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Oklahoma City family's quest for van ends with stranger's gift

Brenda and Mike Greene, of Oklahoma City, entered a contest to win a van for their daughter, Macie, who has Retts syndrome. But before the contest ended, another couple in the area decided to buy them van they needed.
BY MATT PATTERSON Modified: April 26, 2013 at 5:16 pm •  Published: April 27, 2013

/articleid/3803672/1/pictures/2037305">Photo - Brenda and Mike Greene pose with their daughter, Macie, and their new  van.  Photo by Doug Hoke, The Oklahoman <strong>DOUG HOKE - THE OKLAHOMAN</strong>
Brenda and Mike Greene pose with their daughter, Macie, and their new van. Photo by Doug Hoke, The Oklahoman DOUG HOKE - THE OKLAHOMAN

People at their best

Mike Greene is an Oklahoma City police officer who often sees people at their worst. The gift of the van has lifted his spirits.

It also has affected others. Macie's Facebook page has more than 3,000 likes, and when the news of the van was announced, hundreds posted celebratory messages.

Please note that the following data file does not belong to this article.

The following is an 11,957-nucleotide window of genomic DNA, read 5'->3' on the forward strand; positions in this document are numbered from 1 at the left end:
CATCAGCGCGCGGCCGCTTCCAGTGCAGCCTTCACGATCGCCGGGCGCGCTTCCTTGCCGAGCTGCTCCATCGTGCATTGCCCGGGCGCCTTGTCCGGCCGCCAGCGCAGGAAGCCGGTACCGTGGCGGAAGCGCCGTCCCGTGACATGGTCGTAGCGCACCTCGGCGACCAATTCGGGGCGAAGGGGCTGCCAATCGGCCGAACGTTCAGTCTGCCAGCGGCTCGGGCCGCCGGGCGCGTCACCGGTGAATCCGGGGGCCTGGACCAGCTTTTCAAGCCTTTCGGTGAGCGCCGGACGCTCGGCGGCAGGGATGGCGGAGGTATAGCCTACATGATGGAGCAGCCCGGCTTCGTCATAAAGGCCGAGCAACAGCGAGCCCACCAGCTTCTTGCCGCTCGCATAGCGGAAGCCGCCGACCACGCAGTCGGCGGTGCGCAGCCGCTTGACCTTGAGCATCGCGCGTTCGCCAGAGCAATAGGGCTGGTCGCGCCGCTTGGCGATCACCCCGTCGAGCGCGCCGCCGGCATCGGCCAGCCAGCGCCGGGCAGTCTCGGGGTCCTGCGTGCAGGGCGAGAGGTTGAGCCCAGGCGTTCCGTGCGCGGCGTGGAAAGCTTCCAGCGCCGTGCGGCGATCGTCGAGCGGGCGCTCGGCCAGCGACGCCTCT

“To know there was another couple out there that lives in this city that could go off and buy a van for us that was needed so badly has been an inspiration to us and so many other people,” Mike Greene said.

The Greenes are encouraging those who voted for Macie to choose someone else in the contest and vote for them. The contest ends May 10, and three vans will be given away.

“I think we had a good shot to win,” Brenda Greene said. “Now, with this gift to us, this couple may have helped someone else win.”

Monday, the family went to dinner at Johnny Carino's, and for once it wasn't a full production. Instead of having to be broken down into pieces, Macie's wheelchair rolls easily into the van by way of a motorized ramp.

Besides making their daily life easier, the van opens up possibilities for the Greenes to spend more time together as a family.

“Going on vacations for us is pretty complicated,” Brenda Greene said. “Flying is nearly impossible. For us, traveling is by car.”

The experience has allowed the Greenes to be more open about their daughter's condition and what it is like to parent a daughter with special needs. Both said the scariest part of entering the contest was exposing their lives to strangers. Now they're glad they did.


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